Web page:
Incarcerated people who have a terminal illness, or who are so sick it’s probable they no longer pose a threat to the community, may qualify for what’s called medical parole. But it is rarely granted, even in the midst of a world pandemic, in which institutions like prisons have become Petri dishes for highly-transmissible diseases like COVID-19 to fester and spread.
Arthur Green went to prison in 1976, after he was convicted of second-degree murder, robbery, and assault. He was 26 years old, but he’s 70 now, and as Green aged in prison, his health has deteriorated. His sister, Gy Green, says he has end stage renal failure, is on dialysis and often uses a wheelchair at Wende, a maximum-security facility just east of Buffalo. She is worried he will die if he catches COVID-19. So, she’s asking that her brother be released on medical parole, a process she says she didn’t know existed until a prison counselor suggested it.
“We've put out one request and got nothing from it,” Gy Green told Gothamist. “Put out another request and got, ‘We received it’.”
She says that, over the length of her brother’s incarceration, it has been difficult to get information from the prison system. She believes it's one reason why her brother’s health has deteriorated.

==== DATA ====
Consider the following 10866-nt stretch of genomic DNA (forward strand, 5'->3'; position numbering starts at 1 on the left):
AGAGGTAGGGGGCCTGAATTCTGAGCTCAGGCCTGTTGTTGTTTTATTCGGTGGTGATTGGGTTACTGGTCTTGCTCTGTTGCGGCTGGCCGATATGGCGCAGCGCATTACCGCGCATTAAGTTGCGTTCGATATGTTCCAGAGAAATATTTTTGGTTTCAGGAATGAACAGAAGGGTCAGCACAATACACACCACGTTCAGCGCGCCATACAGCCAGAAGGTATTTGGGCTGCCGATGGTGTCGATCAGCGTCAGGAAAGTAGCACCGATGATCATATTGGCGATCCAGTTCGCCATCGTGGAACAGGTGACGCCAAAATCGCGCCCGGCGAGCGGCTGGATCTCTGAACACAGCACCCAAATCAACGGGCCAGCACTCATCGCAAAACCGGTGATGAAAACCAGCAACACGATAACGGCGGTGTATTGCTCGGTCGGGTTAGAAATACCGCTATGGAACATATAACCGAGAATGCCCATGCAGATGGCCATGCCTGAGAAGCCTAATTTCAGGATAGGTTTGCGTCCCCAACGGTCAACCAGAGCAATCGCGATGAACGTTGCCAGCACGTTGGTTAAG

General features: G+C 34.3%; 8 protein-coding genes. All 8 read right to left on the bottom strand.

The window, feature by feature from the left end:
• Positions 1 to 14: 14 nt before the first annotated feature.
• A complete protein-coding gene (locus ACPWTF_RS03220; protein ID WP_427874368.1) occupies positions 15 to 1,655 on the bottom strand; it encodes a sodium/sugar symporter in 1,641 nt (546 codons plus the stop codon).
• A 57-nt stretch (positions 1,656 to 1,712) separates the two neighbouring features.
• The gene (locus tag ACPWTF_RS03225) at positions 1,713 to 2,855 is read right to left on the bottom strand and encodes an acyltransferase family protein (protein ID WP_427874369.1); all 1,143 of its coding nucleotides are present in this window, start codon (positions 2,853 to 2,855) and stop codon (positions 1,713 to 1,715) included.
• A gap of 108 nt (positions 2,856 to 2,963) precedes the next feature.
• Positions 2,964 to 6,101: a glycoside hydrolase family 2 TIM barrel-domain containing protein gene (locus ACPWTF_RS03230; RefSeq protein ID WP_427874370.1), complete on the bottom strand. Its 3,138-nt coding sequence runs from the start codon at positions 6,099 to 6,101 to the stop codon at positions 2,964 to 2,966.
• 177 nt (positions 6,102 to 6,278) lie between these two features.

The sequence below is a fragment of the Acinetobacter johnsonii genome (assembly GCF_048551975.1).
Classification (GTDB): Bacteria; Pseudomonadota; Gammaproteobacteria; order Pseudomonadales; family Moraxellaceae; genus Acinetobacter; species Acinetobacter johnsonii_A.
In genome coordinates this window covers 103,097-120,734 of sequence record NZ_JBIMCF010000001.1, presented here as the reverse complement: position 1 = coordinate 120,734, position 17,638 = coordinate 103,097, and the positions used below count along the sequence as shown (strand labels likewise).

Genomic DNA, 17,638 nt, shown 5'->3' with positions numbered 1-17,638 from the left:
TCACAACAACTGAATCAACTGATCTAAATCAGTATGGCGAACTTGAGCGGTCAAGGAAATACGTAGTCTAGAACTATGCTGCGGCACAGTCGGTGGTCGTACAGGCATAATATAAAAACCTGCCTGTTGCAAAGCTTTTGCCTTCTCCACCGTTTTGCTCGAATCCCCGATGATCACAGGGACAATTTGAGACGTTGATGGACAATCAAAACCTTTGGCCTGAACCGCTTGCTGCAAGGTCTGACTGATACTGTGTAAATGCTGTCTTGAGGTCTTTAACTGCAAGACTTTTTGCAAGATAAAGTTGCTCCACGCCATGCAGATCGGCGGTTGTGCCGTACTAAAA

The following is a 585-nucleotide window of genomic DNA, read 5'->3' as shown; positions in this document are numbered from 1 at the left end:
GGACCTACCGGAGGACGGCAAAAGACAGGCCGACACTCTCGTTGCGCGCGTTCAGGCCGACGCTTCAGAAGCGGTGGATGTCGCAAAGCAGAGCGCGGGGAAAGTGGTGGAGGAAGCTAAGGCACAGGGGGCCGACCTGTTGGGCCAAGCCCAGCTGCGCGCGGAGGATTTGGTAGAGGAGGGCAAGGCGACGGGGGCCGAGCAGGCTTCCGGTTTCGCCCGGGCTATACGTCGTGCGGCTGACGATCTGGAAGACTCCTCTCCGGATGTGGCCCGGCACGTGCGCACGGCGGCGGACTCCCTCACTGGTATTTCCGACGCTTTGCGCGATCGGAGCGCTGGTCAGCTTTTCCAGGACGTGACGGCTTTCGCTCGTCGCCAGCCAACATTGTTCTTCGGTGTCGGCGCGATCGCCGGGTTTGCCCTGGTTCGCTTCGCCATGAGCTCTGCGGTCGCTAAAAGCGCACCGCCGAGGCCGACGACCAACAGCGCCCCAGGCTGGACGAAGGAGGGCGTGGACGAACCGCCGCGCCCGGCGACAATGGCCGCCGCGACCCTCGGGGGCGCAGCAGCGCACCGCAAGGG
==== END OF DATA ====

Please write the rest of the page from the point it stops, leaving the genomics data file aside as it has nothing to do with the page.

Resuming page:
“I don't know anyone else in our family today who's had any problems with their kidneys,” she said. I think it was definitely the stress and lack of care. And lack of communication with his family.”
According to the New York State Department of Corrections and Community Supervision (DOCCS) 21 incarcerated people have died so far from the coronavirus in New York prisons, three of them in the past week, while 2,660 have been infected.
The numbers keep rising, as a new surge takes hold. Since March, when the pandemic started, 1,049 people have filed for medical parole, more than double the amount received during a recent five-year period. The state granted nine of those petitions.
New York State’s medical parole law is expansive. Even people who were convicted of serious violent crimes are eligible if they have a terminal illness or any illness that seriously incapacitates them. But according to a 2018 study by the Vera Institute of Justice, the system is still under-utilized. Plus, it takes too long for people to be “identified, processed, and released.” Researchers found twice as many people die waiting to be considered than actually leave prison, an outcome that increases both human suffering and cost to taxpayers.
“This is not a ‘soft on crime’ or ‘letting people get away’ with something. This is a way that we can save people's lives,” said Dr. Homer Venters, a physician and epidemiologist who currently consults with jails and prisons on their response to the ongoing pandemic.
Venters used to be the chief medical officer for New York City jails. He believes that while doctors in prisons can identify the high-risk patients, they don’t know how to motivate governors and the massive prison bureaucracy to take action.
“In order to get people through these administrative barriers, it requires administrators to care about it and it requires leadership, governors, and governors’ offices to really push hard on the idea that this is a public health intervention,” he said.